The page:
Yet rather than join us at the forefront of the international campaign to cut carbon emissions, Australia in particular is dragging its feet. So much so that even major carbon emitters are complaining about Australia’s refusal to meet its international obligations.
Rather than side with us, Australia in particular is siding with what I call the coalition of the selfish. Those industrialised nations which are putting the welfare of their carbon polluting industries and their workers before our welfare and survival as Pacific Islanders.
We now find ourselves in common cause not with our closest neighbours and traditional friends – those who sit with us in the PIF – but with others such as the member countries of the European Union who also heavily invest in the long-term welfare of our people but stand with us on the issue of climate change.
The Europeans have proved to be our true allies in this most basic of struggles. And as we see it, Australia and New Zealand have been put to the test on climate change and been found wanting. So it should be no surprise that we have formed the view thatat the very least, their position as full members of our island nation Forum needs to be questioned, re-examined and redefined. They simply do not represent our interests as we face this critical matter of survival.
As a matter of fact, the Indian Ocean island nations of the Maldives and Seychelles have far more in common with us in respect of rising sea levels, development challenges and economic prospects than Australia and New Zealand will ever have.
I want to make it clear once again that we are not putting forward the PIDF as a competitor for any existing organisation. What we are doing is providing a space for everyone to have their opinions heard, which has not been the case with the Pacific Islands Forum. Though I’m pleased to note that the PIF appears to be following our example of opening its doors beyond the strict confines of Government.
I am not here to force Fiji’s view on anyone. It is for the region as a whole to decide its future and the adequacy of the existing regional framework. But as Fiji sees it, we needed to create a piece of regional furniture that we are all comfortable sitting in and we have. An organisation for Pacific Islanders by Pacific Islanders. Free from undue outside influence and existing only to pursue the interests of Pacific Islanders, whoever they are or wherever they live.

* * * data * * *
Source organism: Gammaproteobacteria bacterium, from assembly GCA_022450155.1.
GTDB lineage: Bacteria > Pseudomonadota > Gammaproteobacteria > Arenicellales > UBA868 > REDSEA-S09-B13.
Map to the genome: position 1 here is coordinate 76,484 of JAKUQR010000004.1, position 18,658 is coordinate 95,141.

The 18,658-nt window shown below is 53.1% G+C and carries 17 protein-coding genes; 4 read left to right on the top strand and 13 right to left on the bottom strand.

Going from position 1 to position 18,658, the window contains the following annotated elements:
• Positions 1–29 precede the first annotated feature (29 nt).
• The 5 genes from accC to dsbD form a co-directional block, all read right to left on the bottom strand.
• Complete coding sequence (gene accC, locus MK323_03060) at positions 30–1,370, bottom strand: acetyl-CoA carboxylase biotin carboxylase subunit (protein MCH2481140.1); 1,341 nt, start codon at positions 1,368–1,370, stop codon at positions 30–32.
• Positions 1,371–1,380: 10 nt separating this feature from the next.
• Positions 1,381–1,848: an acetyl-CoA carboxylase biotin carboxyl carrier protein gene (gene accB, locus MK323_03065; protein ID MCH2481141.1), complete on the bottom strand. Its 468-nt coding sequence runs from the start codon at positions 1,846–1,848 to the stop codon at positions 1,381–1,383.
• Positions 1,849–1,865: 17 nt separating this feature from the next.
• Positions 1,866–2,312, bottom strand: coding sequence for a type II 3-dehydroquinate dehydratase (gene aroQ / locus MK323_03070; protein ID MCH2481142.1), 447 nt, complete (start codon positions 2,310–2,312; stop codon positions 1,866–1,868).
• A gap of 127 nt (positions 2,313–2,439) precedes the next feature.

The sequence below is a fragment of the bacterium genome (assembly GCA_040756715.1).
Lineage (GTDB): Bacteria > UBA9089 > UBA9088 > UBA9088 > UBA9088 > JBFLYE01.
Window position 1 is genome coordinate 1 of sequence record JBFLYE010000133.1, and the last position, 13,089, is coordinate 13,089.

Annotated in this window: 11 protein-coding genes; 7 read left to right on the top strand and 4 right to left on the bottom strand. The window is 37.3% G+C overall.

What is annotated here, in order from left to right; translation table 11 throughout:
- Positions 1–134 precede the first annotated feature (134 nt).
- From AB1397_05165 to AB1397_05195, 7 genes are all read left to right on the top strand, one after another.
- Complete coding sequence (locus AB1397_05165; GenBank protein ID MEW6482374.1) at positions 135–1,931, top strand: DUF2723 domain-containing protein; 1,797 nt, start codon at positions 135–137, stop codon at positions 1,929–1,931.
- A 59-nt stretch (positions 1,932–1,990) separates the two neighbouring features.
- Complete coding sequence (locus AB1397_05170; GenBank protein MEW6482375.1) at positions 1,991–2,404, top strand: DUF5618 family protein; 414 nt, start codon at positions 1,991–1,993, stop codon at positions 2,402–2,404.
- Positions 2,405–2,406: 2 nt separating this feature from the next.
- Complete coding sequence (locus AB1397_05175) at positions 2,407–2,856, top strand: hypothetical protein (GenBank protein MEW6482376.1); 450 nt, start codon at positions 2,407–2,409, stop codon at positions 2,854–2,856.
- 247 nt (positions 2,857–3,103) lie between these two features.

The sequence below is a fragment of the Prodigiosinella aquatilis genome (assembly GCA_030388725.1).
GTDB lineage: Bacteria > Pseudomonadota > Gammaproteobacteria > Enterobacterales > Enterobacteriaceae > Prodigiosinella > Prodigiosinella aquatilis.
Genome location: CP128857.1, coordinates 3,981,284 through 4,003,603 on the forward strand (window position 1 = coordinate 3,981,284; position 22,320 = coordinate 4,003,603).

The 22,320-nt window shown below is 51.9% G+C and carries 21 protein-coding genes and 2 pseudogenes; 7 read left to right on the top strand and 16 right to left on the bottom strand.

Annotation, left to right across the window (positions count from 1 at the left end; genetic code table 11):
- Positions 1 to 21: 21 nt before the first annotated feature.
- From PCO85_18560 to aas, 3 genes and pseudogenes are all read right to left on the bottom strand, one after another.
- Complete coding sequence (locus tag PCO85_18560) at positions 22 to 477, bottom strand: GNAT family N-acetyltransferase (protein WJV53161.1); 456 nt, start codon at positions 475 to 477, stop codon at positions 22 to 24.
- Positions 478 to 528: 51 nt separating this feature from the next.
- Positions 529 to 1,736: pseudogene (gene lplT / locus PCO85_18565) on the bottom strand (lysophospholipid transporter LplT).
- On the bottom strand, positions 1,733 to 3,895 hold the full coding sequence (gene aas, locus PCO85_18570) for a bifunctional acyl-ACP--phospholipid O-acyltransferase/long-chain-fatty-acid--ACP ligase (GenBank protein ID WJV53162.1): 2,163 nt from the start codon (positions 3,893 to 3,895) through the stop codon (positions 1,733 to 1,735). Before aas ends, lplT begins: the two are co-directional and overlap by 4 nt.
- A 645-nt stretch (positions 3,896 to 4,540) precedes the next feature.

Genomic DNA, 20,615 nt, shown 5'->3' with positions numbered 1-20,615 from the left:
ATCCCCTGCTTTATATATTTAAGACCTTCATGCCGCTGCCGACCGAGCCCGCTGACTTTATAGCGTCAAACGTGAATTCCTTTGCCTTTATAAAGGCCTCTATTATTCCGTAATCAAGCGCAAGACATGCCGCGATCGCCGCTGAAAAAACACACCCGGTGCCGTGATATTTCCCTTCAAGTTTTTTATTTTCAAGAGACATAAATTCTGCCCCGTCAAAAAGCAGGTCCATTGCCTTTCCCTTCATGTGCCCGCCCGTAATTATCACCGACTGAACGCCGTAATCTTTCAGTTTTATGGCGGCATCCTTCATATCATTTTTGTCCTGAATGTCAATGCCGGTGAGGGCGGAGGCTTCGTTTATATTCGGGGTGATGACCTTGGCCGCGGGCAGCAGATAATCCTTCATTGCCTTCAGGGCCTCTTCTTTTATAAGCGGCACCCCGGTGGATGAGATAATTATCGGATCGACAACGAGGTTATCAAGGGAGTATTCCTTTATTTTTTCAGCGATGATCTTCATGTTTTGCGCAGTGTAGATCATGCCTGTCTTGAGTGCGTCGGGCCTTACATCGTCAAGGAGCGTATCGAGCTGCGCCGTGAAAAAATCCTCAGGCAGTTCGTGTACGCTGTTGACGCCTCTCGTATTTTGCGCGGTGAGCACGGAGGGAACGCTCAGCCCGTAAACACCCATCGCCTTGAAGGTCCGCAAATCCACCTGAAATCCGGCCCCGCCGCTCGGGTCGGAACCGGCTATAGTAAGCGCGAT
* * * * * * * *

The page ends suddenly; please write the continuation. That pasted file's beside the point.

And I want to stress that none of this affects our bilateral relations with the Australians and New Zealanders, who we continue to regard as friends despite our grave disappointment at their stance on climate change.
In the meantime, Fiji will concentrate its efforts on working with you all to build this wonderful new organisation – the true voice of the Pacific Islands. And a group that, unlike the PIF, is inclusive and embraces countries way beyond our region who nonetheless, want to work with us as genuine partners.
In this context, I want to thank all of those nations who have given us their support and especially the People’s Republic of China, whose financial contribution towards the setting up of the PIDF Secretariat is deeply appreciated.
I also want to acknowledge the Secretariat for its input and everyone else associated with making the PIDF a reality. And I want to thank all of you for coming to Fiji for this important gathering to formulate the framework on which PIDF is to proceed.
We all look forward to the third Pacific Islands Development Forum in September, where the agreement that you are working on this week will be formally signed by Pacific leaders. I wish you well in your deliberations and now have the pleasure to declare this workshop open.
Vinaka vakalevu, thank you.